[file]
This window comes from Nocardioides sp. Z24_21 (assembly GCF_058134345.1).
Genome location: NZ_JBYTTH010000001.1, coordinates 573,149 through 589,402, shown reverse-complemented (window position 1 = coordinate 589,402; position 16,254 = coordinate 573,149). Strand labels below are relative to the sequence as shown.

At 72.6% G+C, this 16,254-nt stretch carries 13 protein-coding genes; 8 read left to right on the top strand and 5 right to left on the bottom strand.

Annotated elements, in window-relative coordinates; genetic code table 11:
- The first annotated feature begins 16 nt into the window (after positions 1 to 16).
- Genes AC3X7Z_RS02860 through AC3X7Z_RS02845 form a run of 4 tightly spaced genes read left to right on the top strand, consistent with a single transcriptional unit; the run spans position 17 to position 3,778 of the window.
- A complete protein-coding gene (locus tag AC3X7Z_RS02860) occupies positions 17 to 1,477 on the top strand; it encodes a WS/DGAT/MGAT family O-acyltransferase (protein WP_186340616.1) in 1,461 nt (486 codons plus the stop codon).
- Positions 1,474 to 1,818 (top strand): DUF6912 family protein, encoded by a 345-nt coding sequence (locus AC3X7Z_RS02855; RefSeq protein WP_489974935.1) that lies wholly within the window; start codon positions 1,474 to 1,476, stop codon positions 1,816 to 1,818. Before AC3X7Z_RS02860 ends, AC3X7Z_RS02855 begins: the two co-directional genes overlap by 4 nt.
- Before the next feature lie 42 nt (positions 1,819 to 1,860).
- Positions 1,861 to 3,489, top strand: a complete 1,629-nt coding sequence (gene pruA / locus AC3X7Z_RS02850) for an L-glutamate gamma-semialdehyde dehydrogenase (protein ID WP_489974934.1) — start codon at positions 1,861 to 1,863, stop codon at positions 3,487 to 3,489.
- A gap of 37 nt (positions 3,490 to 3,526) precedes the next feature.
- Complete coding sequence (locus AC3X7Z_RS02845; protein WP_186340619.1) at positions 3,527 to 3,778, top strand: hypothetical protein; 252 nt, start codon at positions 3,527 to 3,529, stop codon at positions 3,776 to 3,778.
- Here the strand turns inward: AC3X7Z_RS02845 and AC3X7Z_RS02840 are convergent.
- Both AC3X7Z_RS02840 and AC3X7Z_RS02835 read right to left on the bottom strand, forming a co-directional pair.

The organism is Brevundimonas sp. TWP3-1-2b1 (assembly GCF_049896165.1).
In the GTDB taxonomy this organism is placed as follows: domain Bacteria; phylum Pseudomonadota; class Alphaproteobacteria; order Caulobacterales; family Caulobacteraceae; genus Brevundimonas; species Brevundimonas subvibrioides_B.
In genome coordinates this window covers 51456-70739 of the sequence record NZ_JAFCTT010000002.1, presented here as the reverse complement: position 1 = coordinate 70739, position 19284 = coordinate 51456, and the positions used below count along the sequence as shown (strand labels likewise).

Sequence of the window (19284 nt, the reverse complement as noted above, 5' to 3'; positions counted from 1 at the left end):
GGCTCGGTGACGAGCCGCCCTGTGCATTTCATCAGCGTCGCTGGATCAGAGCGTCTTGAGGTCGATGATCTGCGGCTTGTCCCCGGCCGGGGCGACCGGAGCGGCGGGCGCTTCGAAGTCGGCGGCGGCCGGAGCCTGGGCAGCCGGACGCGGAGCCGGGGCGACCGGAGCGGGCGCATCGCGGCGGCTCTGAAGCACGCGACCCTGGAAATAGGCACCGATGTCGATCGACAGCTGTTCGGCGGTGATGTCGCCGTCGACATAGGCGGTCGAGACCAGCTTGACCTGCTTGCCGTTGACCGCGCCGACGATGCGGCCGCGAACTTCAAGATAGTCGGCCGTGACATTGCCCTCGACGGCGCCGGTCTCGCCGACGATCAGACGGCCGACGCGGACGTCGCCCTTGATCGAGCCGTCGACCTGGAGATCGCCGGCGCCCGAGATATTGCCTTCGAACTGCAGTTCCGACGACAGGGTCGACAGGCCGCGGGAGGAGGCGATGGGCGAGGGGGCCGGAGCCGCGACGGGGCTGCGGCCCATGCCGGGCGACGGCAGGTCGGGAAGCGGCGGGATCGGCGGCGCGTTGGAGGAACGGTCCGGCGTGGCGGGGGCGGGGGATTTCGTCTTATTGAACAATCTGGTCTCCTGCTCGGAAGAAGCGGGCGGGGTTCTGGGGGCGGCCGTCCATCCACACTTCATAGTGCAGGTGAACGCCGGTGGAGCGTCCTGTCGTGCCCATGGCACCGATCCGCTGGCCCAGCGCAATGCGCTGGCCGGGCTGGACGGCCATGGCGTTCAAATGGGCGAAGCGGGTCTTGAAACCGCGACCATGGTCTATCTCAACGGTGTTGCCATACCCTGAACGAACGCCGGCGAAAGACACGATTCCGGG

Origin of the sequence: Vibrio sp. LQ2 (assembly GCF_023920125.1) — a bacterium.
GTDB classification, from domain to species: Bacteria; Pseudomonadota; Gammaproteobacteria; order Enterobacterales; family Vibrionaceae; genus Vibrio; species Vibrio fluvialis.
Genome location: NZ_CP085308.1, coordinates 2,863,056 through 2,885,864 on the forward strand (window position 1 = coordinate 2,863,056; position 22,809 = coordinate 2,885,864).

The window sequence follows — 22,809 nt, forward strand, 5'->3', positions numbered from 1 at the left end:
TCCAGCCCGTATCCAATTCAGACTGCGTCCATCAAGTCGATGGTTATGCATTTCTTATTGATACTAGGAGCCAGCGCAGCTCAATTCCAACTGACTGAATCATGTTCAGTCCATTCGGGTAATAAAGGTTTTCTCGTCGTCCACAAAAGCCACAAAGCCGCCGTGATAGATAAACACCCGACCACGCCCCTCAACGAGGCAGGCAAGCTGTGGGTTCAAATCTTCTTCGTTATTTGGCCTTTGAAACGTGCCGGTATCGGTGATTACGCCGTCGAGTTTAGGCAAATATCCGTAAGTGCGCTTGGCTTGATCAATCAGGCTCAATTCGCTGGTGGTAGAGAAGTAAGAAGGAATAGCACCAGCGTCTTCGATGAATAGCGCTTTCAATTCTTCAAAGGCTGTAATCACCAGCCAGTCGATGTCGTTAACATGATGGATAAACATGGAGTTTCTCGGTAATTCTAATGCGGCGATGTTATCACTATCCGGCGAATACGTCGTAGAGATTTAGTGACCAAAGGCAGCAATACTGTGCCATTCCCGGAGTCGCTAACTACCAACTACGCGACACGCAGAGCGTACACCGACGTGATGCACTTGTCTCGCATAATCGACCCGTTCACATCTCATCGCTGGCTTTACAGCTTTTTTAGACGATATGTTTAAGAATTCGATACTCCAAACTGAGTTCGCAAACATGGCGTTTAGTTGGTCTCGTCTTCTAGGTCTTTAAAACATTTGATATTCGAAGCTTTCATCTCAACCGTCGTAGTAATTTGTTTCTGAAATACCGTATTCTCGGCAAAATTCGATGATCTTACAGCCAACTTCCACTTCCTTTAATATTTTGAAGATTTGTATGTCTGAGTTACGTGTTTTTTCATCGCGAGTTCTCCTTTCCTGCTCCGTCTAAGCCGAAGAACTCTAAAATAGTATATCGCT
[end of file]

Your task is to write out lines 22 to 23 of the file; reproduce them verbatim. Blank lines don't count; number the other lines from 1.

Genome location: NZ_CP085308.1, coordinates 2,863,056 through 2,885,864 on the forward strand (window position 1 = coordinate 2,863,056; position 22,809 = coordinate 2,885,864).

The window sequence follows — 22,809 nt, forward strand, 5'->3', positions numbered from 1 at the left end: